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Must-stop spots in Charlottesville: wineries, vineyards and breweries edition

A how-to guide on planning a wine-filled weekend

<p>Charlottesville’s 200-day growing season and generally fertile soil make it prime grape-growing real estate. &nbsp;</p>

Charlottesville’s 200-day growing season and generally fertile soil make it prime grape-growing real estate.  

Welcome to fall — the perfect time for familiarizing yourself with local wineries. Vineyard visits are a Charlottesville staple, whether you exclusively drink Two Buck Chuck or practically consider yourself a sommelier. And luckily for University students, we happen to live in one of the best wine regions in the country. Charlottesville’s 200-day growing season and generally fertile soil make it prime grape-growing real estate. It would be a shame to miss out — and let’s be honest, whatever work you have can and will get done later, so have yourself a day at a vineyard.

So what does “having a day” even mean in the vineyard context? For those of you who have never been to a winery, it is whatever you want it to be! Most vineyards offer tastings of several of their wines between $10 and $15, all of which are led by an employee who can tell you all about the wines, their tasting notes and how they are made. If tasting is not your thing, you can also buy wine by the glass or bottle to enjoy on the vineyard property. Some also offer tours of their facilities, but each winery is different and may require reservations. 

There are so many wineries to try in Charlottesville that it’s hard to find a place to start — that’s where I can help. I’ve put together a step-by-step guide to a day tour of a few of the great wineries nearby. And for those of you who prefer a cold beer, never fear — I’ve included Charlottesville breweries that are worth checking out as well. 

Stop one: Blenheim Vineyards 

30 minutes outside Charlottesville by car, you’ll find this charming little spot. Owned by the one and only Dave Matthews of the Dave Matthews Band, Blenheim has a unique vibe that is best described as relaxed and rustic-chic. The tasting room itself is on the smaller side, but there is a lot of outdoor seating. Grab a glass, picnic bench and enjoy some local eats from their food truck on a Saturday afternoon.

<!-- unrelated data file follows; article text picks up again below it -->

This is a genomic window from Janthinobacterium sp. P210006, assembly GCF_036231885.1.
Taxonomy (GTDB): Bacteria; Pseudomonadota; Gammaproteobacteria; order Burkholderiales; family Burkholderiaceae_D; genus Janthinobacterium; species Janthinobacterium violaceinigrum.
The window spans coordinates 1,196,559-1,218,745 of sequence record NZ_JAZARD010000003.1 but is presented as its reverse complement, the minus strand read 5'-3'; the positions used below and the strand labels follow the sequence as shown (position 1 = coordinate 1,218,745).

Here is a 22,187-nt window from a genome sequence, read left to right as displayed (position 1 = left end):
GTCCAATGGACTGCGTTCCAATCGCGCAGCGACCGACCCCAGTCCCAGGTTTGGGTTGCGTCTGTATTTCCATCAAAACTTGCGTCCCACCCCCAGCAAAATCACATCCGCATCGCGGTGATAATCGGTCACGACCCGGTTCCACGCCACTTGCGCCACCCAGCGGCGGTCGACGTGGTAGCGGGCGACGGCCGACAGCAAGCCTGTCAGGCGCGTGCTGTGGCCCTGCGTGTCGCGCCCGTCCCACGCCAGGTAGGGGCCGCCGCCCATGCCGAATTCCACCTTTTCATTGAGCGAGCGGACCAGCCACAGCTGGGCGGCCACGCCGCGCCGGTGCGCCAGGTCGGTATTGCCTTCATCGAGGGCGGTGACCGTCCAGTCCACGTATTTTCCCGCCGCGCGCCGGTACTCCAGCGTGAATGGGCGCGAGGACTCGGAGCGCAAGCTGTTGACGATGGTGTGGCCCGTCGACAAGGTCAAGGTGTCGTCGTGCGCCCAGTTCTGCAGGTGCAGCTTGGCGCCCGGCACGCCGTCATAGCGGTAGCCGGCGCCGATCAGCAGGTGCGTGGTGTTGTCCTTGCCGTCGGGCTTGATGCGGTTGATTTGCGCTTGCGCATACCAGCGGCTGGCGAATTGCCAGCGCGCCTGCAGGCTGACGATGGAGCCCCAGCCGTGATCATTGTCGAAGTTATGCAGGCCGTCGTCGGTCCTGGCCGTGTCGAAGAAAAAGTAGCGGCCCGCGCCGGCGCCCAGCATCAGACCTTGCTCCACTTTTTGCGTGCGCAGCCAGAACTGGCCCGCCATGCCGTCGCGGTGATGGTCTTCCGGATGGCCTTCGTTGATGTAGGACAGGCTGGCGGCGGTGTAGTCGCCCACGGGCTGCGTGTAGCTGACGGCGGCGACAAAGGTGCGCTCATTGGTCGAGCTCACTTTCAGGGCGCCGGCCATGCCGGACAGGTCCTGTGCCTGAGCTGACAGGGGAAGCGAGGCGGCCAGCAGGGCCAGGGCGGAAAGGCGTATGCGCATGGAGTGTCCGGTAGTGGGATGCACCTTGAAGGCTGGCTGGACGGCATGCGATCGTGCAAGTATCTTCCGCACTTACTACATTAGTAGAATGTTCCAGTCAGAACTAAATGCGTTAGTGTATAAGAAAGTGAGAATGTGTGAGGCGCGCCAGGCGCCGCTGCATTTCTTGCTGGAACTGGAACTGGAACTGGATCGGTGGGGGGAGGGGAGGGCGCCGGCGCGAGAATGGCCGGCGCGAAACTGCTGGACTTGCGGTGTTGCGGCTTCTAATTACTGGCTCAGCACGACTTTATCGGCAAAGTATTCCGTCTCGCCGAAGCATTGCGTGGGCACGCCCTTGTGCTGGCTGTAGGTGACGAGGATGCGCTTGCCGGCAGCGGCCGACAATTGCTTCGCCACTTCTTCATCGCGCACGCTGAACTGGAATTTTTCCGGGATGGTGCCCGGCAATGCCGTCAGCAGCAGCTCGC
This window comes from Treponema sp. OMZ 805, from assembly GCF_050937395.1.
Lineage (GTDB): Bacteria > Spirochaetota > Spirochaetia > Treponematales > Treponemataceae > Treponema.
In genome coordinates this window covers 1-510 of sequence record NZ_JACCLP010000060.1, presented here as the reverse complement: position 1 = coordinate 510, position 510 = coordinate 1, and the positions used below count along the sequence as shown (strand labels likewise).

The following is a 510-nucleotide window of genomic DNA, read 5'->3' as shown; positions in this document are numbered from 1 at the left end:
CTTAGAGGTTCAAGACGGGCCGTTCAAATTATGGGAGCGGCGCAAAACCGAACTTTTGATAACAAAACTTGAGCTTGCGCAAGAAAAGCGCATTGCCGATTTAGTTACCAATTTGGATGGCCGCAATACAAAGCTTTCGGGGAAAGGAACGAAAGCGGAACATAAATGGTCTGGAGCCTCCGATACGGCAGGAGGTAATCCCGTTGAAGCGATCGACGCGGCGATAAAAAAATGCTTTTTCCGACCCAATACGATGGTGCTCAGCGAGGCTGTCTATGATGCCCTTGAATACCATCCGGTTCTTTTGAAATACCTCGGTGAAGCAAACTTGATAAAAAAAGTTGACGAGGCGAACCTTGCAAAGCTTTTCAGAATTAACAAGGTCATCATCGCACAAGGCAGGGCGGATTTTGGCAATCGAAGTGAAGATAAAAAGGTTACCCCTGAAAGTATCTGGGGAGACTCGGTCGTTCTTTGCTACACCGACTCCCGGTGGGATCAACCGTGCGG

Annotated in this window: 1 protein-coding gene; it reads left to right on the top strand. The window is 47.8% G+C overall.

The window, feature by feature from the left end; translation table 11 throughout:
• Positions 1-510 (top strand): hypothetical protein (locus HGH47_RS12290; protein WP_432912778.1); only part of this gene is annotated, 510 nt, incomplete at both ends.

Blenheim is open every day between 11 a.m. and 5:30 p.m. Tastings are $7 per person.

Stop two: Trump Winery 

Ah, the polarizing Trump Winery. And yes, since I know you are probably wondering, this vineyard was originally owned by Donald himself but is now operated by his son Eric. Political attachments aside, the view from this tasting room lawn is hard to beat. Plus, it’s so close to Blenheim that even just poking your head in to see what Trump Winery is all about is worth the stop. They offer a full menu during lunch hours if you are in need of a snack mid-way through your day. The stone patio, wrought iron tables and clean black and white exterior give this place elegant resort vibes. Trump Winery’s more luxurious atmosphere couldn’t be more different from Blenheim, but it helps give a fuller idea of the variety we have nearby. 

Trump is open all week, excluding Tuesday, between 10 a.m. and 5 p.m., and is wheelchair accessible. Tastings are $12 per person including a souvenir glass. 

Stop three: Jefferson Vineyards

The final wine stop on the tour brings you to Jefferson Vineyards, located in between Monticello and James Monroe’s Highland. With a very casual atmosphere, it makes the perfect last stop for the day. Jefferson Vineyards feels like a cozy, historic home — a great place to relax and unwind. Cozy up in an Adirondack chair, enjoy the outdoors and a bottle of yummy wine to finish off. 

Jefferson is open every day between 11 a.m. and 6 p.m. and is wheelchair accessible. Tastings are $12 per person and include a souvenir glass. 

Stops four and five: Random Row Brewing & Three Notch’d Brewing

On your way back into Charlottesville, consider stopping at Random Row and Three Notch’d Breweries for some light dinner and local craft beers. With Random Row just off Preston and Three Notch’d in the IX Art Park, either one is a great option for trying some microbrews made in our Charlottesville backyard.

Three Notch’d is open Monday through Thursday 11 a.m. to 10 p.m., Friday 11 a.m. to 11 p.m., Saturdays 10 a.m. to 11 p.m. and Sundays 10 a.m. to 10 p.m. 

Random Row is open weekdays from 4:30 p.m. to 11 p.m., Saturdays from noon to 11 p.m. and Sundays from noon to 9 p.m.

Use this guide however your heart desires, whether you pick one place from the list or decide to tackle the whole adventure in one day. Do it backwards, do it forwards, jump in somewhere in the middle or freestyle your own tour plan. Let this be an inspiration for your future weekends. Wineries and breweries are great for any occasion — a relaxed afternoon with friends or showing off Virginia wine culture to your parents. So, in the wise words of every alcohol advertisement ever — go forth and enjoy responsibly.